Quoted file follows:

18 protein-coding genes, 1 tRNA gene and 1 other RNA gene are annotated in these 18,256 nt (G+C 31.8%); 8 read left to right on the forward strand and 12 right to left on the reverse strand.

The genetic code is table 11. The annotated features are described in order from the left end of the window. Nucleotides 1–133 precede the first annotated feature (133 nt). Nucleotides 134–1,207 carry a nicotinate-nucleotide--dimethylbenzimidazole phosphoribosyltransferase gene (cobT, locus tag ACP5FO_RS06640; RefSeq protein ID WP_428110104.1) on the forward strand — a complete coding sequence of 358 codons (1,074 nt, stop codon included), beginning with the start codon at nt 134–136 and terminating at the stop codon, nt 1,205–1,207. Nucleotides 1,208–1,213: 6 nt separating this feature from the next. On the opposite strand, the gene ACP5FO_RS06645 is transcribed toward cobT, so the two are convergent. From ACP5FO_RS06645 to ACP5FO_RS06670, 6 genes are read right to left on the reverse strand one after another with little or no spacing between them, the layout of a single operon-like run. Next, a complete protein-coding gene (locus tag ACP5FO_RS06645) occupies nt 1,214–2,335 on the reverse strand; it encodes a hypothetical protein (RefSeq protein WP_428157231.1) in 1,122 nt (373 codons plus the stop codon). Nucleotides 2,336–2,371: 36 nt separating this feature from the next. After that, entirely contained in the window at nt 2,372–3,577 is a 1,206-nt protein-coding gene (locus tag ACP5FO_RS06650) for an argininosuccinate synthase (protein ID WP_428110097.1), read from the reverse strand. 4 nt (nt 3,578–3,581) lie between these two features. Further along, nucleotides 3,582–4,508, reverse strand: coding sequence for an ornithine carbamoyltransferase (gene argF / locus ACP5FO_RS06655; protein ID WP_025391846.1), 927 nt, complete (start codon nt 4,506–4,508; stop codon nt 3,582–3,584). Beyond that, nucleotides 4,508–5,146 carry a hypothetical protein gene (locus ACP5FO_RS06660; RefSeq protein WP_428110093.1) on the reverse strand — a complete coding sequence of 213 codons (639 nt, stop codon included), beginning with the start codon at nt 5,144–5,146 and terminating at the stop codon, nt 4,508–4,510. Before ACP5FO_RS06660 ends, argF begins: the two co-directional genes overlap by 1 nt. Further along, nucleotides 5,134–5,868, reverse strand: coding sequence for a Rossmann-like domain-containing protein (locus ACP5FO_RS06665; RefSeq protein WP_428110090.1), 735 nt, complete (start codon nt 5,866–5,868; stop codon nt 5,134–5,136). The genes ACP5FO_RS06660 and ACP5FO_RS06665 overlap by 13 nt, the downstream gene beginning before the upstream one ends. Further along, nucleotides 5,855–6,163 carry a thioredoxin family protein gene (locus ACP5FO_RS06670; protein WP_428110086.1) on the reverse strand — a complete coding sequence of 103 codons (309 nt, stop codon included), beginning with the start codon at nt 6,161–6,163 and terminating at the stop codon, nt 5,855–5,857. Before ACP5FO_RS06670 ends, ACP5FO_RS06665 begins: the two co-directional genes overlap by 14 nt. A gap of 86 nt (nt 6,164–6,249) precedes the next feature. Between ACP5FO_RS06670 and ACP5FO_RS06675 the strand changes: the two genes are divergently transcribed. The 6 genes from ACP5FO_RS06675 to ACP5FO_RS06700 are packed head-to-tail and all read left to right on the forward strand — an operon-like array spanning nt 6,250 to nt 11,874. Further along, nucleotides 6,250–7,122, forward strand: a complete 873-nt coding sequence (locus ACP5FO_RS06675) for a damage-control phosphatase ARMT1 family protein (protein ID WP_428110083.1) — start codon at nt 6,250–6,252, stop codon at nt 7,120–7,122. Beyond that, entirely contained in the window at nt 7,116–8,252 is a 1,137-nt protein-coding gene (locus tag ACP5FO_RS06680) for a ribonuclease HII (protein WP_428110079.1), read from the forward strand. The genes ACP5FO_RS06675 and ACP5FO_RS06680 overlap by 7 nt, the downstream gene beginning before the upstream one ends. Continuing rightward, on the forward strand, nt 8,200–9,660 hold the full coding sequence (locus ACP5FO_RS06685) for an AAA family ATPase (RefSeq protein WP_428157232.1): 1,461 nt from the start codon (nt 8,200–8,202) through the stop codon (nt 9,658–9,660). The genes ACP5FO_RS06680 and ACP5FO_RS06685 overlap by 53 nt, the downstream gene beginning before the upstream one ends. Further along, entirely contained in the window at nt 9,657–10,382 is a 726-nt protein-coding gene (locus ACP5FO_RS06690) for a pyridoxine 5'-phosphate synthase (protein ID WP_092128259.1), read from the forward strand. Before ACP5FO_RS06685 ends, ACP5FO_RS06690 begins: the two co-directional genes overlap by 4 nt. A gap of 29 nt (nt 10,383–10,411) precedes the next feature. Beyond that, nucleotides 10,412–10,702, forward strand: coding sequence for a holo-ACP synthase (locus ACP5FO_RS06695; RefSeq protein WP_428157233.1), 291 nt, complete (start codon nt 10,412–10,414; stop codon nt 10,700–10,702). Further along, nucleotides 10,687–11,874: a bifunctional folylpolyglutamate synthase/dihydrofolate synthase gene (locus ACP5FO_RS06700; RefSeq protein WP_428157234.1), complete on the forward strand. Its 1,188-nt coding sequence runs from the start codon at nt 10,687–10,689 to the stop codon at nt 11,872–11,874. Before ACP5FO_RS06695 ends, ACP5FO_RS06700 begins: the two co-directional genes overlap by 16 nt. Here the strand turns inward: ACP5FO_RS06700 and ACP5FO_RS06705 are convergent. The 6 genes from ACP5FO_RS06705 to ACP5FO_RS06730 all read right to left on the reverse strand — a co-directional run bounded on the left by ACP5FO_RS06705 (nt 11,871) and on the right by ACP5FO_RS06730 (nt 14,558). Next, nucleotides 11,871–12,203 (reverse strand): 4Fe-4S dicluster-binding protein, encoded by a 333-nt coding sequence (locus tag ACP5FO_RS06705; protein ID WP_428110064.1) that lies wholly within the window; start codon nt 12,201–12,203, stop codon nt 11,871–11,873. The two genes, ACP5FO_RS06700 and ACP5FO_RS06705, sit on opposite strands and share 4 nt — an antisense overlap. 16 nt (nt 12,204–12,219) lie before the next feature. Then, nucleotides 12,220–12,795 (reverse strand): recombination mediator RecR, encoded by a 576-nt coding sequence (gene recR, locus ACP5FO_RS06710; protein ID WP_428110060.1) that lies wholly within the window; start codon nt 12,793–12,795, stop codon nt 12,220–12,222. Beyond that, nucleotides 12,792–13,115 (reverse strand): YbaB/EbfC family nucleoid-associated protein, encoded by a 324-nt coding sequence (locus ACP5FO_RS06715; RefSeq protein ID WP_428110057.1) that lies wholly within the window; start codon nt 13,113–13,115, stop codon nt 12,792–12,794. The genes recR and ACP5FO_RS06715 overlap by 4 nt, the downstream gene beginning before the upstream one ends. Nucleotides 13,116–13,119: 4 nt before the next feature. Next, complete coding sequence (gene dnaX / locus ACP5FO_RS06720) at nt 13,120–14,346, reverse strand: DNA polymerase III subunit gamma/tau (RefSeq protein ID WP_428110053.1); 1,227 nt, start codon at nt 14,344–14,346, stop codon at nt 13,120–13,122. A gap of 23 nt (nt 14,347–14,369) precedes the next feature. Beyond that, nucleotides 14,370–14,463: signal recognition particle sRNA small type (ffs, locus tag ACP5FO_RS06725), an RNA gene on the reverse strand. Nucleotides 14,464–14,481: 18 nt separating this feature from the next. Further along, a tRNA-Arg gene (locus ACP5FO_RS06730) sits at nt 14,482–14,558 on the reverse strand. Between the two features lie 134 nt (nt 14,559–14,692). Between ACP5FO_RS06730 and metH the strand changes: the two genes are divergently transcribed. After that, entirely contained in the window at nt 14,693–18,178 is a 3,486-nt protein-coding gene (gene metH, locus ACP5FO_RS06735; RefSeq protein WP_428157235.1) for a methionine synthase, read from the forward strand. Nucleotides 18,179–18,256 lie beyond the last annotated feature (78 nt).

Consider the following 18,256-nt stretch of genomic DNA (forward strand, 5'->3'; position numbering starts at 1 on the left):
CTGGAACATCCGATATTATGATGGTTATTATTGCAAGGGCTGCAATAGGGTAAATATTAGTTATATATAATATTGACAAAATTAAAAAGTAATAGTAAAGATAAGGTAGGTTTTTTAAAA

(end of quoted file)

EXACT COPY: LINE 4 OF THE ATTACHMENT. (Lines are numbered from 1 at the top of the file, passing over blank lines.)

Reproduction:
CTGGAACATCCGATATTATGATGGTTATTATTGCAAGGGCTGCAATAGGGTAAATATTAGTTATATATAATATTGACAAAATTAAAAAGTAATAGTAAAGATAAGGTAGGTTTTTTAAAA